Plan El Salvador Seguro

President Salvador Sánchez Cerén receives the new public security proposal

While this blog and other media covered the announcement that Rudy Giuliani's security consulting firm would be coming to El Salvador as an adviser on security issues, little attention has been paid to the actual work product of the National Council of Security and Coexistence (CNSCC).  This was the council drawn from various sectors of society by the government of Salvador Sánchez Cerén to develop solutions to the country's public security problems.   The CNSCC delivered its proposal to the president in mid-January.

The proposal is called "Plan El Salvador Seguro" -- "Safe El Salvador Plan."     It is a $2 billion five year plan which is comprehensive, and ambitious in scope.  The Executive Summary for the Plan can be found here.

Journalist Edgardo Ayala described some of the proposals in the plan:
Among the principal measures, the government is expected to intervene in the fifty most violent towns with educational, health and employment projects. The project planners intend to invest $500 million to create 250,000 jobs for youth. Another $250 million will be allocated to build sports, cultural and recreational facilities necessary to remove young people from the cycle of violence. 
Also, concrete proposals have been developed to approve new laws to reduce crime, such as prohibiting telephone companies from keeping accounts active on cell phones that have been stolen since most of the extortion crimes — one of the most common crimes in the country — are done with stolen cell phones.
Loren Riesenfeld at InsightCrime also summarized aspects of the CNSCC's plan:
The plan, which has not yet been released in full, would cost somewhere between $1.8 million and $2.1 billion and includes provisions to reduce youth unemployment, help victims of crimes, improve access to recreation and public spaces, and create reintegration programs for former prisoners. In all, nearly $1.5 billion would go towards crime prevention efforts, the government said.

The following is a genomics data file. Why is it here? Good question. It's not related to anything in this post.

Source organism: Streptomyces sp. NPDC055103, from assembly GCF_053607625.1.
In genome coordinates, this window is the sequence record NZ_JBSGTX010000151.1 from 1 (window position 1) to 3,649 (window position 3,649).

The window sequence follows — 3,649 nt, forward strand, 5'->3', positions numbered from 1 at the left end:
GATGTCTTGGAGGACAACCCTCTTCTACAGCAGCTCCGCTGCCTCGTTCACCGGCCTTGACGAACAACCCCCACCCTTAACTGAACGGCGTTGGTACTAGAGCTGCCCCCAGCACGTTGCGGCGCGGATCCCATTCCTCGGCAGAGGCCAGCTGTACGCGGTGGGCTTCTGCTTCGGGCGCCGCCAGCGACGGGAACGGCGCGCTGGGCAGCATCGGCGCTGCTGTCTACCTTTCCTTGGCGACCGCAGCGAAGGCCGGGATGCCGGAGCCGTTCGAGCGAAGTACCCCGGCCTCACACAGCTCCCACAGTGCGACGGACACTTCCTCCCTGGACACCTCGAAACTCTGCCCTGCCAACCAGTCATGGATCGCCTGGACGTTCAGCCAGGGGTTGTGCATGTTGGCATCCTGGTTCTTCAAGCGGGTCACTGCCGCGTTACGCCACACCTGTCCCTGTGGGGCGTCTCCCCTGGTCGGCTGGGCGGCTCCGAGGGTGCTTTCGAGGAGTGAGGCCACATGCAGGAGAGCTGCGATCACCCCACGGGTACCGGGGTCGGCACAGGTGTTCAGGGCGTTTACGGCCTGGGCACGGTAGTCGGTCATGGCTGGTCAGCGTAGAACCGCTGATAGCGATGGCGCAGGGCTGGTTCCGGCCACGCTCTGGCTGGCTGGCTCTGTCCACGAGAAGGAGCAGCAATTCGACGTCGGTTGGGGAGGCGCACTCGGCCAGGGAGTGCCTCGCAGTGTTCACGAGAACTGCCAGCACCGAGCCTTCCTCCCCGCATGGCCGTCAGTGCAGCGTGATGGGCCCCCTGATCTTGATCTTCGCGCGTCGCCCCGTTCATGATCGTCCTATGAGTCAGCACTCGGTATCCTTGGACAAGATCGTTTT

It also calls for $38 million in improvements in the penal system. Salvadoran prisons are chronically overcrowded, reaching a 325 percent occupancy level, according to the International Centre for Prison Studies.  
The special council, touted as an “inter-institutional effort,” is composed of members of the government and has some participation of civil society groups and multilaterals. 
 Ayala notes that the $2 billion price tag may be difficult for the country to afford:
 The estimated cost of implementing the security plan is $2 billion during a period of five years, an average of $400 million annually. This estimated amount equals 1.7% of the Gross Domestic Product of the country, and it is anticipated that 74% of the plan’s resources will be dedicated to crime prevention. 
Financing is expected to come from the General Budget of the Nation, international loans in the process of being approved by Congress, with private contributions and international cooperation.
The plan organizes its 124 action items under the categories of Prevention of Violence, Criminal Prosecution, Rehabilitation and Social Insertion,  Attention and Protection for Victims, and Strengthening Institutions.  

This is a very comprehensive plan.   With 74% of the proposed resources going to prevention, it is a marked departure from Mano Dura / Firm Hand policies of the past.    That makes it a good plan -- on paper.   Whether the government can find the financing and actually implement the plan is another thing altogether.